Make San Francisco holiday meter parking free for public

Make San Francisco holiday meter parking free for public

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Shuo Luo started this petition to London Breed and

No one wants to see a parking ticket at the windshield of their cars after they finish a joyful shopping, sightseeing or a meal with family and friends, especially when it is on a national holiday. In fact, it was what happened to me on September 7, 2020, the Labor Day. The San Francisco Municipal Transportation Agency (SFMTA) determined that my parking violated their regulations and issued me a $79 parking citation.

The parking citation is totally unexpected to me because in my understanding, street and meter parking is free to public on Sundays and national holidays in most, if not all cities across the nation. I have lived in major US cities in mid-west, east coast and west coast and have never come across such situation. In St. Louis, meters are not enforced and parking is free on national holidays. According to the parking regulations of the City of St. Louis (https://parklouie.com/faq/), parking at street meters on the national holiday including the Labor Day is free of charge. And the same thing applies to the City of Boston (https://www.bostoncentral.com/events/sales/p49997.php). In fact, a little bit research revealed that even in the bay area, Oakland, Berkeley, Daly City and San Jose all have free parking at street meters on national holidays including the Labor Day (Oakland City Code Sec 10.36.090; Daly City Code Sec 10.36.090; https://www.cityofberkeley.info/Public_Works/Transportation/Parking_Meters.aspx#_Holidays; https://sf.lawsoup.org/legal-guides/parking/parking-holidays-in-san-francisco-area/). So the parking regulations of the City of San Francisco are very different from most, if not all other major US cities. To make things even more confusing, meter parking is not enforced on some holidays such as the New Year’s Day and Thanksgiving in San Francisco but it is indeed enforced on other holidays including the Labor Day (https://sf.lawsoup.org/legal-guides/parking/parking-holidays-in-san-francisco-area/). Thus it is very difficult, if not impossible, for drivers like me to expect to pay street meters on the Labor Day based on prior experience or common sense.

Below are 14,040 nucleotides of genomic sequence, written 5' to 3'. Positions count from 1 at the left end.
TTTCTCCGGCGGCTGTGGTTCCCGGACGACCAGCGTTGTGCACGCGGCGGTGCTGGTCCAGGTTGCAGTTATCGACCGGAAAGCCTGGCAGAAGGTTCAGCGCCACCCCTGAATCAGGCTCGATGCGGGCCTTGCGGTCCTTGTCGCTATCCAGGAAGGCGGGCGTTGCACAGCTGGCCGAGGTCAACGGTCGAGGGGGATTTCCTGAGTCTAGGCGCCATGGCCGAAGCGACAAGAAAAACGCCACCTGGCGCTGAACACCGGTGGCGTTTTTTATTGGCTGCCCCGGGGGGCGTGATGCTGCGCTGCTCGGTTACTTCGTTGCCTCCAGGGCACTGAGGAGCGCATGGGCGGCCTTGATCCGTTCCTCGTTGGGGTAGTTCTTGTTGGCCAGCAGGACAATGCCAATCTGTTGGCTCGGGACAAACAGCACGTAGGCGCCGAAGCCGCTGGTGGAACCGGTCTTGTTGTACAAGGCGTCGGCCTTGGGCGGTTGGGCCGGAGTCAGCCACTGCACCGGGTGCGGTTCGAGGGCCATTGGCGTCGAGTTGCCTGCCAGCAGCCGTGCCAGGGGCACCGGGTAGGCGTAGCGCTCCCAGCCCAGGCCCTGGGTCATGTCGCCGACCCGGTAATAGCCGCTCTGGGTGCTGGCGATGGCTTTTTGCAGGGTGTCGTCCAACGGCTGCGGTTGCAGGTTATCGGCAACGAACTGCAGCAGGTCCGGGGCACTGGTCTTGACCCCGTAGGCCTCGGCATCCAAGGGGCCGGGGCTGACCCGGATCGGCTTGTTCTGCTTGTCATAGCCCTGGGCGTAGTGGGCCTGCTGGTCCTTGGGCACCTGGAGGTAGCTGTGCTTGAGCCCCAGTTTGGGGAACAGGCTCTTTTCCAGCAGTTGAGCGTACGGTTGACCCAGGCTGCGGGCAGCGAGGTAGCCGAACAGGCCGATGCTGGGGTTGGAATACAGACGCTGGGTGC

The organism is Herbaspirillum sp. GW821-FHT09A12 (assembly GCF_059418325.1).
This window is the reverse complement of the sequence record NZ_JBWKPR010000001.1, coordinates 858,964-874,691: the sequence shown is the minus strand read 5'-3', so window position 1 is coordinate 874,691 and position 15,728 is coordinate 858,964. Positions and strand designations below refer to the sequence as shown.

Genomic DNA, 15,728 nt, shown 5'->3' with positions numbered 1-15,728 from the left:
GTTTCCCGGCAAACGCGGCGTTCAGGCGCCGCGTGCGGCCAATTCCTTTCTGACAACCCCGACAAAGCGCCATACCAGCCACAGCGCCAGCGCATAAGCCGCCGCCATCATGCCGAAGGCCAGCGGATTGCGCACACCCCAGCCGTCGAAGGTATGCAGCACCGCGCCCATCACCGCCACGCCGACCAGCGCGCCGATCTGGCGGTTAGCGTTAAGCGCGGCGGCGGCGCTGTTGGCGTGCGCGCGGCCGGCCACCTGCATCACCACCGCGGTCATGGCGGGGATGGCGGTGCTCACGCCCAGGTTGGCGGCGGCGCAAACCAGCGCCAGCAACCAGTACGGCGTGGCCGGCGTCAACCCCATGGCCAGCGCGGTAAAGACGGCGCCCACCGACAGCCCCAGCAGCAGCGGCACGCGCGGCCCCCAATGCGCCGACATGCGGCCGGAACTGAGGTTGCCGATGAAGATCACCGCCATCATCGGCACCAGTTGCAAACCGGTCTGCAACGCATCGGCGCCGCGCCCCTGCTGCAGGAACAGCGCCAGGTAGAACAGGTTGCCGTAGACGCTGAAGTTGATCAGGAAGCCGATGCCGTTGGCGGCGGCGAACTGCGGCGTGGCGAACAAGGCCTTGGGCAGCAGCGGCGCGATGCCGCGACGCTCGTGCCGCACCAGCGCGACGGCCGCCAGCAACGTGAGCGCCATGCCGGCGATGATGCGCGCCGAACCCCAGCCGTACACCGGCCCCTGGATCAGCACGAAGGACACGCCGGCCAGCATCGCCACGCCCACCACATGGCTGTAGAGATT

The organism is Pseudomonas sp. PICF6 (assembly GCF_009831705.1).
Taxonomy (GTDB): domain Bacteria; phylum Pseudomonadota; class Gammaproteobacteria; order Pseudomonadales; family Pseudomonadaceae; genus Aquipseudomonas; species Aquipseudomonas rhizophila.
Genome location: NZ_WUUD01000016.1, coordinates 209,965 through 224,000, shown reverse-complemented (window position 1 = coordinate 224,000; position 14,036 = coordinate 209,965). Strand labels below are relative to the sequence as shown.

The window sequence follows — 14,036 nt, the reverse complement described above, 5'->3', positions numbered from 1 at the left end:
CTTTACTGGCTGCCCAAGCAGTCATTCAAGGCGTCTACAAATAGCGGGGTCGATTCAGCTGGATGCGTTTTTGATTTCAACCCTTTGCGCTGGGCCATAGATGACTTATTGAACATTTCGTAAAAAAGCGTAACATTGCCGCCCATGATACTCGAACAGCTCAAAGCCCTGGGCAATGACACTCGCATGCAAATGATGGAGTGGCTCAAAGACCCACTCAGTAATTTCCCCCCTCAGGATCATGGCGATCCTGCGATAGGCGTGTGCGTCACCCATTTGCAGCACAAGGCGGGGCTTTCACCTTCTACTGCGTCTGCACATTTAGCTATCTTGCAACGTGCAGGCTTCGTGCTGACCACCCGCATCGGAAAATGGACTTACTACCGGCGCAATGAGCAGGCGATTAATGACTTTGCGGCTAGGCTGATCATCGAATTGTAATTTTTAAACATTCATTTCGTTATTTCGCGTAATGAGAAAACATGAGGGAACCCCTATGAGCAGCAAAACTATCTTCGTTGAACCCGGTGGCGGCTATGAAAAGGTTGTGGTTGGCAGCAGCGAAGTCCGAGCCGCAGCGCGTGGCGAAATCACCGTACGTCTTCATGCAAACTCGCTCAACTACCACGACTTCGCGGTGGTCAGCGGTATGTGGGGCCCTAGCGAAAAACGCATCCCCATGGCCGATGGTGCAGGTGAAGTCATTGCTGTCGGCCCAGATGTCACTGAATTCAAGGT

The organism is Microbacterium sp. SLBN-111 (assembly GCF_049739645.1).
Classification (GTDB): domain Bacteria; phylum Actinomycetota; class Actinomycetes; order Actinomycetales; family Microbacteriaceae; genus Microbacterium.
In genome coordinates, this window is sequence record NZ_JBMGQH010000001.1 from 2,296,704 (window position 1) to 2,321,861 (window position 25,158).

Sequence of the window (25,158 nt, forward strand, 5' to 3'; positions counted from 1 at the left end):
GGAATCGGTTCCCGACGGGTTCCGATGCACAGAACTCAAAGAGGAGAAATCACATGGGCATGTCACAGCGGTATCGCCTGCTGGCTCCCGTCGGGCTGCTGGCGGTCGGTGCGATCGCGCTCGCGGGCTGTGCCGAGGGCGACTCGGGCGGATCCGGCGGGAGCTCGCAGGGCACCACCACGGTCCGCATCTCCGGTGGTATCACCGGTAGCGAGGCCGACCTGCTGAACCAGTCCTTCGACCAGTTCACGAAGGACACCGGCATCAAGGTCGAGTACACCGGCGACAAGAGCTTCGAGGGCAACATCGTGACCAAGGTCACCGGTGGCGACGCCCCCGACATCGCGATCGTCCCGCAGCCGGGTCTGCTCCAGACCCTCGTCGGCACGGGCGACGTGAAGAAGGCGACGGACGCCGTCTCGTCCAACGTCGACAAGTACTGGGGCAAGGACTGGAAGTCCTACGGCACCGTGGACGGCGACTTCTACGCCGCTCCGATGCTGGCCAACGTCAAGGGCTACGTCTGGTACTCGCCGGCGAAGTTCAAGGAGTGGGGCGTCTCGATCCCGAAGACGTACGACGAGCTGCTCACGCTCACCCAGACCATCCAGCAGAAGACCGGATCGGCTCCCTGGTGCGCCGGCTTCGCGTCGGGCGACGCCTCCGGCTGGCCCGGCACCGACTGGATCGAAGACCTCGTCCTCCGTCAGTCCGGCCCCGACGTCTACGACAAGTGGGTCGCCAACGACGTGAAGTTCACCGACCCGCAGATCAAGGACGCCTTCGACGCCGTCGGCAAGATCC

Even if with such confusing parking regulations, the City of San Francisco fails to explicitly reveal its parking guidelines to drivers. In fact, for something that is beyond common sense and prior experience, explicit guidelines and signs are required to keep drivers informed. For example, there could be signs of parking policy on the meters or along the curbside. However, I did not find any signs indicating meters being enforced on holidays like the Labor Day. Before I left my parked vehicle, I searched carefully for signs that might indicate any parking violations, but I did not find any. In fact, the only way for me to know my parking violation is through a parking citation. In other words, I need to pay the $79 fine to learn the parking rules that the City fails to reveal to me in a clear and explicit way.

I assume that I am not alone in this situation and the same thing has happened to hundreds, if not thousands of residents, non-residents and tourists. Getting a parking citation on a national holiday does feel bad, and it can feel worse after the SFMTA declined my appeal twice in a row. Given that many tourists traveling to the city on holidays risk getting a parking citation without knowing the policy, it will very likely generate a negative impression of the city in their mind.

So I strongly urge the San Francisco City to follow other major US cities and make the meter parking in the city free to public on all, not just on 2 or 3, national holidays. This is essential for providing the convenience to people who want to travel to the city on holidays and enjoy their time with family and friends. SFMTA generates nearly $90 million in revenue through 1.5 million parking and transit citations every year (https://www.sfmta.com/units/revenue-collection-sales#:~:text=Oversight%20of%20the%20processing%2C%20payment,approximately%20%2490%20million%20in%20revenue) and I assume that they would probably function well without enforcing the meter parking on a few days throughout the year. 

Even if SFMTA feels it is absolutely necessary to enforce meter parking on some national holidays, it could provide a more driver-friendly way to do this. For example, the City of St. Louis has already employed a new technology to prevent motorists from mistakenly paying a parking meter on designated holidays (https://www.stlouis-mo.gov/government/departments/treasurer/news/treasurers-office-designates-parking-holidays.cfm), so SFMTA should be able to use similar technology on the meters to guide drives for proper parking payment. San Francisco is known for its homing of numerous high-tech companies, and the city can and should employ such a system to prevent unfair parking citations to naïve drivers. If installing such a system on all parking meters is not immediately possible, it should at least issue first-time violators a warning notice (just like the 72 hour-parking warning notice) instead of a hard, cold $79 parking citation. After all, the regulations should be there to help motorists follow proper parking rules, not to trick them into paying parking violations they are not aware of. Thank you for your prompt attention.

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